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Joe
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Aug-31-03, 05:21 PM (EST)

12. "RE: Proof of inequality"
In response to message #0

 Another proof is to expand everything out (which is actually a very feasible approach if you are taking the Olympiad, since they are usually several hours long). This method along with AM-GM usually works for all homogenous polynomial inequalities, although sometimes the Schur inequality may be required also. For more information, see the following guide on inequalities written by one of the USA IMO coaches https://www.unl.edu/amc/a-activities/a4-for-students/ineqs-080299.ps. You will need both GSView and PostScript to view the PS file.Proofs by expanding everything out is very tedious but almost always will work.Denote by cyc(f) the sum f(a,b,c)+f(b,c,a)+f(c,a,b).27*(b+c)^2*(c+a)^2*(a+b)^2>=64*abc*(a+b+c)^3<==>27*(b^2+2bc+c^2)*(c^2+2ca+a^2)*(a^2+2ab+b^2)>=64*abc*(a^3+b^3+c^3+3a^2*b+3a^2*c+3b^2*c+3b^2*a+3c^2*a+3c^2*b+6abc)<==>27cyc(a^4b^2+a^4c^2+2a^3b^3)>=114a^2b^2c^2+10abc*cyc(a^3)+30abc*cyc(a^2b+b^2a) (***)By AM-GM the following inequalities hold:5(a^4b^2+a^4c^2)>=10a^4bc6(a^4c^2+a^3c^3+b^4a^2+b^4a^2+a^4b^2)>=30a^3b^2c6(a^4b^2+a^3b^3+c^4a^2+c^4a^2+a^4c^2)>=30a^3c^2bSumming the 3 cyclic permutations of each of the above three, we get 21cyc(a^4b^2+a^2b^4)+12cyc(a^3b^3)>=10abc*cyc(a^3)+30abc*cyc(a^2b+b^2a) (*)Also by AM-GM, 6cyc(a^4b^2+a^2b^4)+42cyc(a^3b^3)>=114a^2b^2c^2 (**)Adding (*) and (**) gives the desired (***).

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Member since Jun-22-03
Sep-01-03, 09:12 PM (EST)

15. "RE: Proof of inequality"
In response to message #12

 >Denote by cyc(f) the sum f(a,b,c)+f(b,c,a)+f(c,a,b). >27*(b+c)^2*(c+a)^2*(a+b)^2>=64*abc*(a+b+c)^3 ><==>27*(b^2+2bc+c^2)*(c^2+2ca+a^2)*(a^2+2ab+b^2)>=64*abc*(a^3+b^3+c^3+3a^2*b+3a^2*c+3b^2*c+3b^2*a+3c^2*a+3c^2*b+6abc) ><==>27cyc(a^4b^2+a^4c^2+2a^3b^3)>=114a^2b^2c^2+10abc*cyc(a^3)+30abc*cyc(a^2b+b^2a) >(***) >>By AM-GM the following inequalities hold: >5(a^4b^2+a^4c^2)>=10a^4bc >6(a^4c^2+a^3c^3+b^4a^2+b^4a^2+a^4b^2)>=30a^3b^2c >6(a^4b^2+a^3b^3+c^4a^2+c^4a^2+a^4c^2)>=30a^3c^2b >>Summing the 3 cyclic permutations of each of the above >three, we get >21cyc(a^4b^2+a^2b^4)+12cyc(a^3b^3)>=10abc*cyc(a^3)+30abc*cyc(a^2b+b^2a) >(*) >>Also by AM-GM, >6cyc(a^4b^2+a^2b^4)+42cyc(a^3b^3)>=114a^2b^2c^2 (**) >>Adding (*) and (**) gives the desired (***). -------------------------------------------------------------------Let me rewrite it in a more readable way. Denote by cyc(f) the sumcyc(f) = f(a, b, c) + f(b, c, a) + f(c, a, b)27·(b + c)2·(c + a)2·(a + b)2 ³ 64·abc·(a + b + c)3 Û27·(b2 + 2bc + c2)·(c2 + 2ca + a2)·(a2 + 2ab + b2) ³³ 64·abc·(a3 + b3 + c3 + 3a2b + 3a2c + 3b2c + 3b2a + 3c2a + 3c2b + 6abc) Û27·cyc(a4b2 + a4c2 + 2a3b3) ³ 114·a2b2c2 + 10·abc·cyc(a3) + 30·abc·cyc(a2b + b2a) (***) By AM-GM the following inequalities hold: 5·(a4b2 + a4c2) ³ 10·a4bc 6·(a4c2 + a3c3 + b4a2 + b4a2 + a4b2) ³ 30·a3b2c 6·(a4b2 + a3b3 + c4a2 + c4a2 + a4c2) ³ 30·a3c2b Summing the 3 cyclic permutations of each of the above three, we get 21·cyc(a4b2 + a2b4) + 12·cyc(a3b3) ³ 10·abc·cyc(a3) + 30·abc·cyc(a2b + b2a) (*) Also by AM-GM, 6·cyc(a4b2 + a2b4) + 42·cyc(a3b3) ³ 114a2b2c2 (**) Adding (*) and (**) gives the desired (***). --------------------------------------------------------------------No matter what I do, by summing the 3 cyclic permutations of each of the above three, I get the 1st coefficient 5 + 6·4 = 29 and not 21: 29·cyc(a4b2 + a2b4) + 12·cyc(a3b3) ³ 10·abc·cyc(a3) + 30·abc·cyc(a2b + b2a) (*) and then (*) and (**) does not add up to (***). What is wrong ???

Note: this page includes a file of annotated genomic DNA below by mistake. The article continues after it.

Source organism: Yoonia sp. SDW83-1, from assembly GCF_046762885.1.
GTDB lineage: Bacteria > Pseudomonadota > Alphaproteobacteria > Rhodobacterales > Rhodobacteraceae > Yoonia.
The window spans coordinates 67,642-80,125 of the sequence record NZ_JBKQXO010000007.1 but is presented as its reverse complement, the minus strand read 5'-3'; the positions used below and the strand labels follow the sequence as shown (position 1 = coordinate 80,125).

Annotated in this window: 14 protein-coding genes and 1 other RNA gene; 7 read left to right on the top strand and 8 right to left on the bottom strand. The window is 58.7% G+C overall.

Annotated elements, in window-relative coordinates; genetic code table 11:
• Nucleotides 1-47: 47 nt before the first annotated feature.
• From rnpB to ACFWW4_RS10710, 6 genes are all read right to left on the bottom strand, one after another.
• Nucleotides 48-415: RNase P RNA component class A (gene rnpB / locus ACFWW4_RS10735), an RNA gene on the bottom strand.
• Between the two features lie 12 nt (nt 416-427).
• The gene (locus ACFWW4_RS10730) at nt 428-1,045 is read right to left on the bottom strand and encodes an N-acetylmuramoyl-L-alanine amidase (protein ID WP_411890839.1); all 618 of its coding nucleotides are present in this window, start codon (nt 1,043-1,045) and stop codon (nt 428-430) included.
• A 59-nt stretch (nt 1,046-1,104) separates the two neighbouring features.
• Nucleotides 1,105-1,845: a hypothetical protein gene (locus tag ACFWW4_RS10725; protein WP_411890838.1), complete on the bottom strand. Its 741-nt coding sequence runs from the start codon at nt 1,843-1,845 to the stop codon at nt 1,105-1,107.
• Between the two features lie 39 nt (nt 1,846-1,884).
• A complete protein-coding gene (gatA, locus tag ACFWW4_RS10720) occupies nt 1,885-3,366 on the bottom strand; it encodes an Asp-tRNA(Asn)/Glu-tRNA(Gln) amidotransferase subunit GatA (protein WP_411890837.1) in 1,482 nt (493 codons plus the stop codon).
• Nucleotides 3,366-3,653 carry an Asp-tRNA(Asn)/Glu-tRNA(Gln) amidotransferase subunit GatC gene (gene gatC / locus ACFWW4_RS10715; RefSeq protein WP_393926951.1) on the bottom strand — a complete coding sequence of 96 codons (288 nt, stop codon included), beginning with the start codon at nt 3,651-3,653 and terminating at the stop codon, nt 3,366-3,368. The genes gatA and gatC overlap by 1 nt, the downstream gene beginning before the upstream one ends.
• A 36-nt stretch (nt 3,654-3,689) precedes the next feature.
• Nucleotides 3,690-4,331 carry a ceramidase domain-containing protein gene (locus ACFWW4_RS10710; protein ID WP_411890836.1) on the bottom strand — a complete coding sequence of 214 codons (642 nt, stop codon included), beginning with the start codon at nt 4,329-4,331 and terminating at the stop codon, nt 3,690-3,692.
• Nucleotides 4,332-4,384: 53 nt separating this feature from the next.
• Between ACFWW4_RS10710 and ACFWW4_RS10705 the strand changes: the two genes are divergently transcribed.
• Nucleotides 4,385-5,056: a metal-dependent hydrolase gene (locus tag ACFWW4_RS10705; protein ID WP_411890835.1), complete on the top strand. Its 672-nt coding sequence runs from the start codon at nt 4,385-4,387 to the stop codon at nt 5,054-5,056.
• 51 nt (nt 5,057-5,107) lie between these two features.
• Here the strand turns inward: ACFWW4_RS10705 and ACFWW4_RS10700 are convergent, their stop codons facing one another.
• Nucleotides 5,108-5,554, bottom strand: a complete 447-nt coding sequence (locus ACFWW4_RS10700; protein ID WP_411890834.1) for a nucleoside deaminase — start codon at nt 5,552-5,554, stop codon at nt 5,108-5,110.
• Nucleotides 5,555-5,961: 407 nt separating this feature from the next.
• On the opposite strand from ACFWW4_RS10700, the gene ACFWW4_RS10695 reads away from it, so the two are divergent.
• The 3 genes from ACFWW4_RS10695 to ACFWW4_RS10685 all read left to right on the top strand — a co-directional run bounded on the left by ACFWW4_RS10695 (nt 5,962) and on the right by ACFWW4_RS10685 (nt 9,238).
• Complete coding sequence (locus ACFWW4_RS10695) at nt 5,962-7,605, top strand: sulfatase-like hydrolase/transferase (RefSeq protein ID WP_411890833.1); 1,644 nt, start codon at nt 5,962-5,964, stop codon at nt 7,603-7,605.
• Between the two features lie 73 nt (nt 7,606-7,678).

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Joe
guest
Sep-03-03, 04:46 PM (EST)

17. "RE: Proof of inequality"
In response to message #15

 Hmm.. I'm getting pertty confused with all this cyclic stuff. Sorry if I made a mistake. But the proof should work except for very rare inequalities.